Scripting

Check the Number of Arguments in Bash

At times while running a Bash script, we also pass certain arguments to these scripts that might be used in different calculations within a script. Moreover, the number of these arguments may also play a very significant role in the overall result of a Bash script depending upon its logic. Therefore, this article will teach you the different methods through which you can conveniently check the number of arguments in a Bash script.

Finding Out the Number of Arguments in Bash

There are different methods that can be used for checking the number of arguments that are passed to a Bash script while executing it. You can learn these methods by going through the following examples:

Example 1: Printing Only the Number of Arguments

In this example, we print the total number of arguments that are provided to a Bash script. For that, we wrote the simple Bash script shown in the following image:

In this script, we used the “$#” special variable of Bash which holds the total number of arguments provided to a Bash script. We simply used this variable with the “echo” command to print its value on the terminal.

To test this script, we used the following command:

$ bash args.bash 1 2 3 4 5

We passed five arguments to this Bash script while running it. Therefore, the number of arguments passed to this Bash script turned out to be “5” as shown in the following image:

Example 2: Printing the Values of Arguments Along with Their Number

Now, we also print the values of the arguments on the terminal along with their total number. For that, we use the following Bash script:

In this example, we want to pass two arguments to our Bash script while executing it. Therefore, we printed the values of the “$1” and “$2” special variables. However, you can also use the “$3”, “$4”, and so on, special variables if you intend to pass more than two arguments to your Bash script. Then, we simply used the “$#” special variable to print their total number on the terminal.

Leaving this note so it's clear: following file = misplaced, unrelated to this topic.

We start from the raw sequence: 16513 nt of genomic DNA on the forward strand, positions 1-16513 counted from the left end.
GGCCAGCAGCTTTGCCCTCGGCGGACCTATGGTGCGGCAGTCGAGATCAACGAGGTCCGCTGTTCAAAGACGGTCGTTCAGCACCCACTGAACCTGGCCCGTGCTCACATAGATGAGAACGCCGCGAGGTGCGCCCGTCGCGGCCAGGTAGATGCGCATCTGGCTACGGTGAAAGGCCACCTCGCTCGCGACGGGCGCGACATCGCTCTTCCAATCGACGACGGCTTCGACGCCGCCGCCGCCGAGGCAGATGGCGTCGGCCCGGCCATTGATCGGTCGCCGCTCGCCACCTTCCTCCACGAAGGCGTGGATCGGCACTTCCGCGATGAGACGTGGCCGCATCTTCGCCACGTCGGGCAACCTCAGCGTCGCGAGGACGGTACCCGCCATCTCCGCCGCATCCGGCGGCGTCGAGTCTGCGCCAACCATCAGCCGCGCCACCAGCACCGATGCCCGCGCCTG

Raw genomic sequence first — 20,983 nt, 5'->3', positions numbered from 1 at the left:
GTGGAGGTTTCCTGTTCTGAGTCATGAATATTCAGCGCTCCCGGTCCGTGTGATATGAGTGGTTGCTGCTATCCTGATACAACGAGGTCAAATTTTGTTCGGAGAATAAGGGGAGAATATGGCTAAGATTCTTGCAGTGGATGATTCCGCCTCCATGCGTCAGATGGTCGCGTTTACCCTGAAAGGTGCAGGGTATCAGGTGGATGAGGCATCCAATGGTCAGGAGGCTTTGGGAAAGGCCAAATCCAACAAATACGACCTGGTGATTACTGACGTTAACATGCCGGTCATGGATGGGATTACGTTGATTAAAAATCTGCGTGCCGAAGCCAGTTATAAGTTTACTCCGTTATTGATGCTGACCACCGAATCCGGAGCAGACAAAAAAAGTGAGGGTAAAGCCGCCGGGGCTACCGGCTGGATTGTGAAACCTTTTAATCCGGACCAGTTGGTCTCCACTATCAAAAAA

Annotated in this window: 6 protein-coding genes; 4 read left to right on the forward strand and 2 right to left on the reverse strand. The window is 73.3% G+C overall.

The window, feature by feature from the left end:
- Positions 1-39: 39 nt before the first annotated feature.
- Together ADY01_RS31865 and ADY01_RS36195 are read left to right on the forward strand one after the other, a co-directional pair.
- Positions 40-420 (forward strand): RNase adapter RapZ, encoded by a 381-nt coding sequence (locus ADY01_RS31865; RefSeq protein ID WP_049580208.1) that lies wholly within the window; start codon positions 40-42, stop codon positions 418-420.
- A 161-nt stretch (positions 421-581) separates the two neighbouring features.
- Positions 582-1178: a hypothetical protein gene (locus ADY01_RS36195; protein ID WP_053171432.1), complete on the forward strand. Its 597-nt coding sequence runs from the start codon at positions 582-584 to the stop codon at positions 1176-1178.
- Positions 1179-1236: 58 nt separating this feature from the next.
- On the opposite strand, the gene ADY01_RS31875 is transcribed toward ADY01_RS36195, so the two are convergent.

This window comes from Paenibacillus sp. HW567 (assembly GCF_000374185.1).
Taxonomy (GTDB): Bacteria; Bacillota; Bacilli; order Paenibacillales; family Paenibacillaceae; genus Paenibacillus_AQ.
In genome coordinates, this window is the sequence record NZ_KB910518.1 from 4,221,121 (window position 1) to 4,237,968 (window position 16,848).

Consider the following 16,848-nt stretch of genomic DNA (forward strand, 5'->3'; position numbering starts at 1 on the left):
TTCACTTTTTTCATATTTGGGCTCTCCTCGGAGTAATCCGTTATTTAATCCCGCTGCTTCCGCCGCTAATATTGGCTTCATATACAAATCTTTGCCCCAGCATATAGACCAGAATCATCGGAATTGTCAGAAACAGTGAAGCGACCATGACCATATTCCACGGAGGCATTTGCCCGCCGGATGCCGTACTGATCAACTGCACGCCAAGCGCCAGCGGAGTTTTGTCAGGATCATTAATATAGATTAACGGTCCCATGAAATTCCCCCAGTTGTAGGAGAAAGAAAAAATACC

While executing this script, we intentionally passed two arguments to it as shown in the following illustration. If you pass more than two arguments to the same script, the values of only the first two are printed because we hard coded it in our script.

$ bash args.bash 1 2

The total number of arguments that were provided to our Bash script along with their exact values are shown in the following image:

Example 3: Using the “[email protected]” Special Variable

In this example, we will not restrict the number of arguments that can be provided to a Bash script. You can consider the following Bash script to clearly understand this:

In this script, we used the “[email protected]” special variable to print the values of the provided arguments on the terminal. The “[email protected]” special variable acts as a buffer that holds the values of all the arguments provided to the Bash script. Therefore, we can pass as many arguments as we want to this Bash script. Then, we used the “$#” special variable to print the total number of arguments on the terminal.

To execute this script, we used the command that follows. This time, we passed three arguments to our Bash script:

$ bash args.bash 1 2 3

The total number of arguments along with their values are shown in the following image:

Example 4: Using the “$*” Special Variable

This example is pretty much similar to our third example. The only difference is that this time, instead of using the “[email protected]” special variable, we will use the “$*” special variable which serves the exact same purpose. The modified Bash script for this example is shown in the following image:

In this script, we replaced the “[email protected]” with “$*”. The rest of the script is exactly the same as that of our third example.

We used the following command to execute this script:

$ bash args.bash 1 2 3

The total number of arguments and their values are shown in the following image:

Conclusion

With this article, we wanted to help you out with the methods of checking the total number of arguments passed to a Bash script. In this regard, we shared four different methods with you by using them in different examples. You can choose to follow any of these methods depending upon the format of the results that you wish to get.

 

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